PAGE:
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Monthly Archives: April 2014

Written for Dungeon Prompts: the message we’re selling

If I’m honest, I don’t know what I’m selling. Probably nothing. I’ve never liked the notion that I’ve got to sell lies to people, to stick my neck out and sell myself with flashy presentation and catchy soundbites. It feels dishonest – and it feels wrong, too. I like telling the truth, without ornamentation or omission. I’m also very shy and reclusive; I let my work speak for me because I find speaking for myself exhausting. If my work is loud – good. Job done. I can take pride in a good day’s effort and the fact that other people actually paid attention to it.

So I don’t like selling. I like sharing.

And what do I share?

Not much, if I’m honest. At the moment I’m going through a very selfish and isolated phase in my life, where I hide away from everyone. This isn’t necessarily because anything’s wrong (though my brain doesn’t work normally and I’m worried about my friends right now for personal reasons); it’s because I have several exams coming up and I need to revise. Well, I guess that does count as something being wrong because I hate exams (they test your ability to parrot and give you an arbitrary score), but most people consider them a necessary, if stressful, part of life and can’t be bothered to change this.

But when I do share, I share things that are important to me. The state of the world. The importance of eradicating suffering. And – most relevant to this blog – I share emotions and ideas that people put down in different languages, so that the barriers of language might be broken down a little.

I would like to change the world, but I’m not nearly brash and harsh and power-hungry enough to do it on my own. And I’m not prepared to scream and shout myself hoarse selling soundbites. So I share instead, and I hope that sharing touches someone.

 

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vgartaud “For a long time, pure linear painting drove me mad until I met Van Gogh, who painted neither lines nor shapes, but inert things in nature as if they were having convulsions,” Artaud wrote. This would be expected in a place of hedonistic abandon such as The Dance Hall in Arles (1888), much less in the placid wallpapered surrounds of his Augustine Roulin portrait, but it is there still. Even painting landscapes, especially painting landscapes, these “convulsions” are evident. As attempts at tranquillity, they are failures just as much as they are monumental triumphs of art. The whirling, churning effect of the wind on the clouds, trees and wheat fields (best shown in Country Road in Provence By Night, 1890) is wonderful until we consider that those days may have been entirely free from any breeze. After all, Van Gogh’s Church at Auvers (1890) is similarly sublimely warped. What hope…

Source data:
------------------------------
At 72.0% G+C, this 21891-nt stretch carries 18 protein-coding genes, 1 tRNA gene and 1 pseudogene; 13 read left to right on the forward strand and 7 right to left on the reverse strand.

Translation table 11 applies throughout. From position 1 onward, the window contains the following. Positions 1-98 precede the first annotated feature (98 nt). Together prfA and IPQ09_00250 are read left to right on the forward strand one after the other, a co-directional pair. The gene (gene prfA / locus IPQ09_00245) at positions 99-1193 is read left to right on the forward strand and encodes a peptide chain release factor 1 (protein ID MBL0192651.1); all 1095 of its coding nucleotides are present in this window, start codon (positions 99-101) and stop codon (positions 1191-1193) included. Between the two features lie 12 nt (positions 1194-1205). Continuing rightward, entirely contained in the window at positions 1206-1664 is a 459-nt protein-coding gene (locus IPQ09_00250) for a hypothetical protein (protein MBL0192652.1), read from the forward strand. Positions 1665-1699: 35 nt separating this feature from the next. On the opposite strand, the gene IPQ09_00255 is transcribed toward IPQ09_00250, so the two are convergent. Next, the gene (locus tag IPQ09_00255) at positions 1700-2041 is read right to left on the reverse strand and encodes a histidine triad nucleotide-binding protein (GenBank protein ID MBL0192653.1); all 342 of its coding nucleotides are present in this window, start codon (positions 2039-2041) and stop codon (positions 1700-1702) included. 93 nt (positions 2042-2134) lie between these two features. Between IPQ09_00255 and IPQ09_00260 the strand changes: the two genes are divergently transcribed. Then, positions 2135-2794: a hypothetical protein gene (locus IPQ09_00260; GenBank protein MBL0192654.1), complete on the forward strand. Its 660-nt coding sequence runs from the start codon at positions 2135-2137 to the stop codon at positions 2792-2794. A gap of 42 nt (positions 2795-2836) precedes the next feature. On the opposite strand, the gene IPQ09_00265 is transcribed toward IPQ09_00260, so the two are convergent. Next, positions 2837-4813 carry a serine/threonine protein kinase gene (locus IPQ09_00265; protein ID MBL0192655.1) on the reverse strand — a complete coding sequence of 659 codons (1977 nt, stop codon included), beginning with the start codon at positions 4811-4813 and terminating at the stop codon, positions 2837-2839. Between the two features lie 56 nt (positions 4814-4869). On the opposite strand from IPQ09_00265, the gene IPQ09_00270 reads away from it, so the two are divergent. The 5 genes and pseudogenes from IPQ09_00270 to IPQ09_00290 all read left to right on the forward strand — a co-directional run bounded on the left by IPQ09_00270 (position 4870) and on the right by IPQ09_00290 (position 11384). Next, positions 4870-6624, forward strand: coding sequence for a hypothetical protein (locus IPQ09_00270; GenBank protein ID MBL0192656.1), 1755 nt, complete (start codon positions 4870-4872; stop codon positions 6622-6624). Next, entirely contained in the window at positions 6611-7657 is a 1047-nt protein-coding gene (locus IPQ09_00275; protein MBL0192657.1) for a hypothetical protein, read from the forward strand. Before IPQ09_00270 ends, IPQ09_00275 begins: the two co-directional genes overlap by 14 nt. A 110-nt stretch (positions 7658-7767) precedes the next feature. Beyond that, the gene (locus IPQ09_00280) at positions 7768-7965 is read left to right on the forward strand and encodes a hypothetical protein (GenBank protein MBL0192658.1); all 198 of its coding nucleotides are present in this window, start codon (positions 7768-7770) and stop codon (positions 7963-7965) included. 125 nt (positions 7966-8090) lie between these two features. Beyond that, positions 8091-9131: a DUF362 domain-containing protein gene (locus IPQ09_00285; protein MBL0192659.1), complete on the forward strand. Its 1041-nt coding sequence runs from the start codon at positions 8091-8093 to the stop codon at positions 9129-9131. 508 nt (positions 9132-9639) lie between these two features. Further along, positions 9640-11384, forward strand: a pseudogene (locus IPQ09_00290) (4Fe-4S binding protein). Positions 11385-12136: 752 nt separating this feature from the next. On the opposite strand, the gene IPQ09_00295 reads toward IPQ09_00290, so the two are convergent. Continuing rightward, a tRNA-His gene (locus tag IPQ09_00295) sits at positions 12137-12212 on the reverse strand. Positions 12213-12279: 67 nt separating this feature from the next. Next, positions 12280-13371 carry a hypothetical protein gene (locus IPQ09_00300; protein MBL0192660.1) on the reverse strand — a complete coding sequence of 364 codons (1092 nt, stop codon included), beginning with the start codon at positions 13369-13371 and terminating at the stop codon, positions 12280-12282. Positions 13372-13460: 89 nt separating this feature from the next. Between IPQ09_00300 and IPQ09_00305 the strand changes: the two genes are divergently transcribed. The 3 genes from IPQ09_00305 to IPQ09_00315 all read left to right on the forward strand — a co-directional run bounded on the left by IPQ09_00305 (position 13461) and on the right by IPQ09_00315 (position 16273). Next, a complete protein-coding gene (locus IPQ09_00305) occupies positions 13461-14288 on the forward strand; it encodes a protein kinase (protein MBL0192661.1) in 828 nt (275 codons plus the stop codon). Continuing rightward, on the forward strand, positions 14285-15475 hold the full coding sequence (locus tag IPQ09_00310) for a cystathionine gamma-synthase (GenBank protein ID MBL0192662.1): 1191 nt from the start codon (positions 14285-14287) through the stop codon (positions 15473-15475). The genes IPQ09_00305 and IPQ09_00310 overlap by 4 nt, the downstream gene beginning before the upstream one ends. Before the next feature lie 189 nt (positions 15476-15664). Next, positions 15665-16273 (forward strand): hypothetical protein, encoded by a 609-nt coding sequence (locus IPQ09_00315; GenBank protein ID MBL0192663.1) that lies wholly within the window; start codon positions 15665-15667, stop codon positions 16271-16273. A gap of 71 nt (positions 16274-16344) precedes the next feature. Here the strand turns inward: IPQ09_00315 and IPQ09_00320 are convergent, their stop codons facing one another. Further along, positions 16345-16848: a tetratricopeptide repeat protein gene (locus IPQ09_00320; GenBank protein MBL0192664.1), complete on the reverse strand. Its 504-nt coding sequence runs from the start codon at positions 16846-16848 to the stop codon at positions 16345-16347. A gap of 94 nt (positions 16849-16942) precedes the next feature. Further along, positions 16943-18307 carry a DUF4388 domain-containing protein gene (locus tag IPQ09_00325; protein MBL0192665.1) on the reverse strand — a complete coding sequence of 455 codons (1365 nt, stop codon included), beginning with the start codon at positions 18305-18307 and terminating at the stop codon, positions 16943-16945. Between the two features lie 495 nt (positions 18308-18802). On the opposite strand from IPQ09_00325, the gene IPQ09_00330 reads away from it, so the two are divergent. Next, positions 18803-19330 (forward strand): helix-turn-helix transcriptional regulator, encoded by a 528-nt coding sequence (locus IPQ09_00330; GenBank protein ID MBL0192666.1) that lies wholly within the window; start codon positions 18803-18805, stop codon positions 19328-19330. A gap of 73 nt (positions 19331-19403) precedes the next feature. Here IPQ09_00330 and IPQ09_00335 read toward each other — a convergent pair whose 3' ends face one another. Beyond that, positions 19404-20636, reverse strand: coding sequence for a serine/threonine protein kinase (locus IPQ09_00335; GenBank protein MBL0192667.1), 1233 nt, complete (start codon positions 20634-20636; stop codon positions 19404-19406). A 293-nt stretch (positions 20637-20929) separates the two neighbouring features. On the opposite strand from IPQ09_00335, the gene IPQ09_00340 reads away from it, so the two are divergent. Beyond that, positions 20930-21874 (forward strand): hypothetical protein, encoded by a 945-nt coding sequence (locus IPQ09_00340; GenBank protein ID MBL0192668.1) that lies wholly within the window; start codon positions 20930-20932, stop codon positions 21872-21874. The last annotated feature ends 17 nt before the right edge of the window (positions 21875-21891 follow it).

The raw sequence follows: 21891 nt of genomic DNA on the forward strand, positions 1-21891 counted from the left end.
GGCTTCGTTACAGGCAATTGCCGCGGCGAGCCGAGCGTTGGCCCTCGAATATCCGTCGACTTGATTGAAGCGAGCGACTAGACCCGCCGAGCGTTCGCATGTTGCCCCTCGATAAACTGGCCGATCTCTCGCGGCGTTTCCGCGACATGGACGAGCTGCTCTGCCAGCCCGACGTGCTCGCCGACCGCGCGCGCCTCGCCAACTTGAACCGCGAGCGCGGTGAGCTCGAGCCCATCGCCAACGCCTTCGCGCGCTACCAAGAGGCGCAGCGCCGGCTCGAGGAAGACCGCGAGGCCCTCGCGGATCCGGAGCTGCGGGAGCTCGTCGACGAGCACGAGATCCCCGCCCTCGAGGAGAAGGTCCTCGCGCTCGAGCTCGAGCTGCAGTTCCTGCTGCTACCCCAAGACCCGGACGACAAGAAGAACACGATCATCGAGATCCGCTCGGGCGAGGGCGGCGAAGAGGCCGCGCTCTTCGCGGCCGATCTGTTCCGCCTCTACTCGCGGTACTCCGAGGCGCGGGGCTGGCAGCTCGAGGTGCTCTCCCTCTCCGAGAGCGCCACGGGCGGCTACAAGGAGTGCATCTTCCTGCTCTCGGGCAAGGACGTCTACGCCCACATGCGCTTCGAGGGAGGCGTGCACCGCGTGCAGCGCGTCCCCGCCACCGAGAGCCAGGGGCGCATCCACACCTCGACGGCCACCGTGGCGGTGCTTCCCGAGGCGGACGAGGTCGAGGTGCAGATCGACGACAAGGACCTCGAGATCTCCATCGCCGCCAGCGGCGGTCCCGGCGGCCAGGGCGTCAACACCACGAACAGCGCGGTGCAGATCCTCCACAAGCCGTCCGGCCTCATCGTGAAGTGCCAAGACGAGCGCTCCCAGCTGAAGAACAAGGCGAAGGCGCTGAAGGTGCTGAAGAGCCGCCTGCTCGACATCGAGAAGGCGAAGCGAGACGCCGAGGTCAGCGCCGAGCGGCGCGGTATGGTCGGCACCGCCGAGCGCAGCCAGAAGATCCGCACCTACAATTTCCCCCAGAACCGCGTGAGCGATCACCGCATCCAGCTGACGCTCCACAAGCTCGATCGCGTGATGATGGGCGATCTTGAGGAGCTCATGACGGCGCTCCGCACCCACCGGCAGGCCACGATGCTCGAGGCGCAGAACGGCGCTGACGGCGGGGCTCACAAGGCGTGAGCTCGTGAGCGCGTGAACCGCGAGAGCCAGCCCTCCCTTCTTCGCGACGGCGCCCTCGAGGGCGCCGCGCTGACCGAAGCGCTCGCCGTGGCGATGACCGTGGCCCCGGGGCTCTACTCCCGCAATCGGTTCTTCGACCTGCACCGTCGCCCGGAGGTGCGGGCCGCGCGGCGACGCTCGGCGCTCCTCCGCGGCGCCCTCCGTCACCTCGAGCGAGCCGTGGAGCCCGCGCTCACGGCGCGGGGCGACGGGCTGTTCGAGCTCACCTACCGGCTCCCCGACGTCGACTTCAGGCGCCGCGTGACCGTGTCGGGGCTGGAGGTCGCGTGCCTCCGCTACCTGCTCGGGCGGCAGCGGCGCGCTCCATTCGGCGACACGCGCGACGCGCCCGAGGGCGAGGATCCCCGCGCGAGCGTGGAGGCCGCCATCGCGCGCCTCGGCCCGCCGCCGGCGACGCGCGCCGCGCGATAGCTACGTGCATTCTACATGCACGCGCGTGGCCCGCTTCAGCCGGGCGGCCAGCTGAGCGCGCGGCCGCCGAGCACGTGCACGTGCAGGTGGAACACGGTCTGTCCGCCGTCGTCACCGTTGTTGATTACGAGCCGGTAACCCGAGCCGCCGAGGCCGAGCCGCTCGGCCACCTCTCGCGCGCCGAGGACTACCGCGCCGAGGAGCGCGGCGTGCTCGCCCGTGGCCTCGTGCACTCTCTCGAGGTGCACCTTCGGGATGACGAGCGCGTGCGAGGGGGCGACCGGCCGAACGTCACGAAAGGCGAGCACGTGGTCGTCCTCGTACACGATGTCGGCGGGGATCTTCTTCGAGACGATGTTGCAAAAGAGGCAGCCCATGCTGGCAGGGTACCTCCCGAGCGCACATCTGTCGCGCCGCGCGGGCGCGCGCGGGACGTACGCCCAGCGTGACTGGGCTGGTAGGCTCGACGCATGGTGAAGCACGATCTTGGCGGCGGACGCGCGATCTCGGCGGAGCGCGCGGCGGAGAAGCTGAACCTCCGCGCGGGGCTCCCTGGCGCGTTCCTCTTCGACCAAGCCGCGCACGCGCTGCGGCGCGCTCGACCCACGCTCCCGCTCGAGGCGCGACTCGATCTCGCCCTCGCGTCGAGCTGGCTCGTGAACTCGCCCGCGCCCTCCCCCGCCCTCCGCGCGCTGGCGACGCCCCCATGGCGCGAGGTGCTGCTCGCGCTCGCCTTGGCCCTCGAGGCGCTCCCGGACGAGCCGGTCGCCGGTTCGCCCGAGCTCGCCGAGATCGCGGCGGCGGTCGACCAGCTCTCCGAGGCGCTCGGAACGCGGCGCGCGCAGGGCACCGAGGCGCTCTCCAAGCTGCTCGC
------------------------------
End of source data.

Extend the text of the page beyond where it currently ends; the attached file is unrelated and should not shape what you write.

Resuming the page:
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the void

bhf-workfare With less than one week to go until the launch date of the DWP’s woefully misnamed ‘Help To Work’ and details of the programme are still shrouded in secrecy.

‘Help To Work’ is the mass workfare scheme announced by George Osborne at last year’s Tory Party conference.  Those leaving the Work Programme without a job – which is almost everyone – will either have to sign on every day or be forced to work for no pay for a ‘community’ organisation for six months.  The whole package is expected to cost almost a third of a billion, with most of that money lining the pockets of private sector profiteers running the scheme.

The problem is no-one knows who those providers are yet, including the DWP themselves.  A response to a Freedom of Information request dated  April 10th said that the tender for ‘Help To Work’ was still ongoing.  The DWP…

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Pride's Purge

(not satire – it’s the Tories)

Tory-controlled Westminster council has decided to demolish a sports centre and hand the site over to a private developer so it can build luxury homes there:

Anger as councillors approve demolition of Jubilee Sports Centre

The Jubilee Sports Centre is widely used by both local schools and residents.

So much for Cameron’s so-called ‘Olympics legacy‘.

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Pride's Purge

(not satire – it’s the UK today)

It’s official.

Government cuts to ambulance and A&E services are causing deaths.

Hartlepool coroner Malcolm Donnelly ruled the death of William Gouldburn, 73, was a “sad consequence” of a lack of ambulance resources.

In his ruling the coroner also said about Mr Gouldburn’s death: “Had there been more ambulances available the outcome might have been different.

Here’s the full story from the Hartlepool Mail:

Hartlepool man died after waiting two hours for ambulance

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